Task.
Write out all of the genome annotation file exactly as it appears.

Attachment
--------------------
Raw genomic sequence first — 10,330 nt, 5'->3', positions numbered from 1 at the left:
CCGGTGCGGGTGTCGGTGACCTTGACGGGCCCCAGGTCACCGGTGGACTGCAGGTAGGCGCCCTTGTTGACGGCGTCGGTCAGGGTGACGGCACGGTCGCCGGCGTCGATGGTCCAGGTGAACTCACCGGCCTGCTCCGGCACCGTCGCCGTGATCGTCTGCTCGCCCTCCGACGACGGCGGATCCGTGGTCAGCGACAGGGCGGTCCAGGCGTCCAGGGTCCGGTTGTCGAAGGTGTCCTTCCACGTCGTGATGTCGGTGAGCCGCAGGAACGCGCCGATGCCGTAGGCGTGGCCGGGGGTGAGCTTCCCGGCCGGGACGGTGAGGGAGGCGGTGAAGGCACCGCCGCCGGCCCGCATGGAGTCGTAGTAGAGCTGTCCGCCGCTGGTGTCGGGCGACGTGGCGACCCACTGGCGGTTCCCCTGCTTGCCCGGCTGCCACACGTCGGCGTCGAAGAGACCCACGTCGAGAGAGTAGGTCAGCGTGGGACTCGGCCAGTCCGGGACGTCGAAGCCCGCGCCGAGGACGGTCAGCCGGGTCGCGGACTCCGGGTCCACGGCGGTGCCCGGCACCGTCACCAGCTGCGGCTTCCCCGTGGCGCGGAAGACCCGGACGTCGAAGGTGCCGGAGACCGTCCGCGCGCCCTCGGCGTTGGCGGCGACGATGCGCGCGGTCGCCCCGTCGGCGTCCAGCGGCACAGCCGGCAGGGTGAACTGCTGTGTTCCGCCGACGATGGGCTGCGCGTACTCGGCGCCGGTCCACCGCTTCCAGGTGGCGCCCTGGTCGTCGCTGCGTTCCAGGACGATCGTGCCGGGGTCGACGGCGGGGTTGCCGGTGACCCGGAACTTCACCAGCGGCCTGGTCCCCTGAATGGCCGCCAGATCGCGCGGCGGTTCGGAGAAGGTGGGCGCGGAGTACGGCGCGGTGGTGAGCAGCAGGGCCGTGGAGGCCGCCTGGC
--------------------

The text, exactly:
Raw genomic sequence first — 10,330 nt, 5'->3', positions numbered from 1 at the left:
CCGGTGCGGGTGTCGGTGACCTTGACGGGCCCCAGGTCACCGGTGGACTGCAGGTAGGCGCCCTTGTTGACGGCGTCGGTCAGGGTGACGGCACGGTCGCCGGCGTCGATGGTCCAGGTGAACTCACCGGCCTGCTCCGGCACCGTCGCCGTGATCGTCTGCTCGCCCTCCGACGACGGCGGATCCGTGGTCAGCGACAGGGCGGTCCAGGCGTCCAGGGTCCGGTTGTCGAAGGTGTCCTTCCACGTCGTGATGTCGGTGAGCCGCAGGAACGCGCCGATGCCGTAGGCGTGGCCGGGGGTGAGCTTCCCGGCCGGGACGGTGAGGGAGGCGGTGAAGGCACCGCCGCCGGCCCGCATGGAGTCGTAGTAGAGCTGTCCGCCGCTGGTGTCGGGCGACGTGGCGACCCACTGGCGGTTCCCCTGCTTGCCCGGCTGCCACACGTCGGCGTCGAAGAGACCCACGTCGAGAGAGTAGGTCAGCGTGGGACTCGGCCAGTCCGGGACGTCGAAGCCCGCGCCGAGGACGGTCAGCCGGGTCGCGGACTCCGGGTCCACGGCGGTGCCCGGCACCGTCACCAGCTGCGGCTTCCCCGTGGCGCGGAAGACCCGGACGTCGAAGGTGCCGGAGACCGTCCGCGCGCCCTCGGCGTTGGCGGCGACGATGCGCGCGGTCGCCCCGTCGGCGTCCAGCGGCACAGCCGGCAGGGTGAACTGCTGTGTTCCGCCGACGATGGGCTGCGCGTACTCGGCGCCGGTCCACCGCTTCCAGGTGGCGCCCTGGTCGTCGCTGCGTTCCAGGACGATCGTGCCGGGGTCGACGGCGGGGTTGCCGGTGACCCGGAACTTCACCAGCGGCCTGGTCCCCTGAATGGCCGCCAGATCGCGCGGCGGTTCGGAGAAGGTGGGCGCGGAGTACGGCGCGGTGGTGAGCAGCAGGGCCGTGGAGGCCGCCTGGC